“He is very effective and well-received in the Republican red states that voted for John McCain, but at the same time he is a polarizing figure, and in the larger universe of American politics you are either going to like him or hate him,” said Republican media strategist Ron Bonjean, a former communications adviser to the Republican leadership in Congress.

“But right now, Cheney’s message and his constituency is paying off and making Obama look extremely weak on fighting terrorism,” Mr. Bonjean said.

Still, Republican leaders in some of the key swing states that will be critical to the GOP’s future were cautious in their comments last week about Mr. Cheney’s effectiveness as a party messenger.

“I don’t think there is anything wrong about his speaking up and speaking out when he thinks policies will weaken our national security. I don’t find any fault in that,” said Florida Republican state Chairman Jim Greer.

“At the same time, I don’t believe the American public, including many Republicans, want to revisit the past and the decisions that were made and why they were made,” Mr. Greer said. Rebuilding the party is “going to require that we talk about the future and not the past.”

Mr. Mann, of the Brookings Institution, thinks that “Cheney’s argument is with Bush, not Obama, and his charge that Obama is making Americans less safe from terrorists is unsupported by the evidence,” and that the president will eventually “get his way with [closing] Guantanamo” and moving its prisoners elsewhere.

But the overwhelming House and Senate vote, including most Democrats, against closing the facility if it means moving detainees into the U.S. suggests Mr. Cheney and the Republicans have turned it into a winning issue for the GOP and a major setback for the president.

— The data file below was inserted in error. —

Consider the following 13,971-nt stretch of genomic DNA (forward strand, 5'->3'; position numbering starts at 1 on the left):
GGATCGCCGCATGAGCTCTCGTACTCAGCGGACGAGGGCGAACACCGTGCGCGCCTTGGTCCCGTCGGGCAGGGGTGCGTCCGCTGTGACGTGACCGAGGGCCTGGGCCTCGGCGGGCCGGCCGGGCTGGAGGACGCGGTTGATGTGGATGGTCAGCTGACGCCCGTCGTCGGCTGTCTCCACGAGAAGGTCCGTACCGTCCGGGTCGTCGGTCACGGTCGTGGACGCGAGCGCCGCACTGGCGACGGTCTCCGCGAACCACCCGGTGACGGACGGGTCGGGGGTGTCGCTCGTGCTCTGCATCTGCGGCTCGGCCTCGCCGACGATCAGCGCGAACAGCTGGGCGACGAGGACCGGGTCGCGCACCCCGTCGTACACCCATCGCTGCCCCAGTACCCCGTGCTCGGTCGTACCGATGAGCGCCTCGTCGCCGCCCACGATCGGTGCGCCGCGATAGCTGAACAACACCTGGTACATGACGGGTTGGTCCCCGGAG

Meanwhile, a key former adviser to Mr. Cheney, says he has no intention of folding his tent and going into retirement anytime soon, as long as he feels Mr. Obama’s policies will endanger the country’s security. A major objective for him will be to force the administration to release key intelligence memos he says will show that aggressive interrogation methods were effective in producing valuable information that kept Americans safe from terrorist plots.

“As long as you engage the country in the policy debate, then people have a choice. This is why he is going to stay on this, advocating releasing the effectiveness memos,” said former Cheney adviser Mary Matalin.

“You can’t play politics with national security. This is all about policy for Cheney and the Republicans, moving forward on those policies. It has everything to do with getting back from where we never should have strayed. That’s why he’s spoken up,” Mrs. Matalin said.

“Obama’s clearly on the defensive here. He turned this into a values fight. This is not about moral relativism. Evil people want to kill innocents. Wanting to defend ourselves is not an abrogation of our values,” she said.

As last week’s war of words wound down on Friday, the president’s press secretary Robert Gibbs said Mr. Obama didn’t have any particular problem with Mr. Cheney’s speaking out on the national security issues he believes are important.

Still, he added, the president will not “shy away” from further debate on the issue.

• Donald Lambro can be reached at dlambro@washingtontimes.com.old.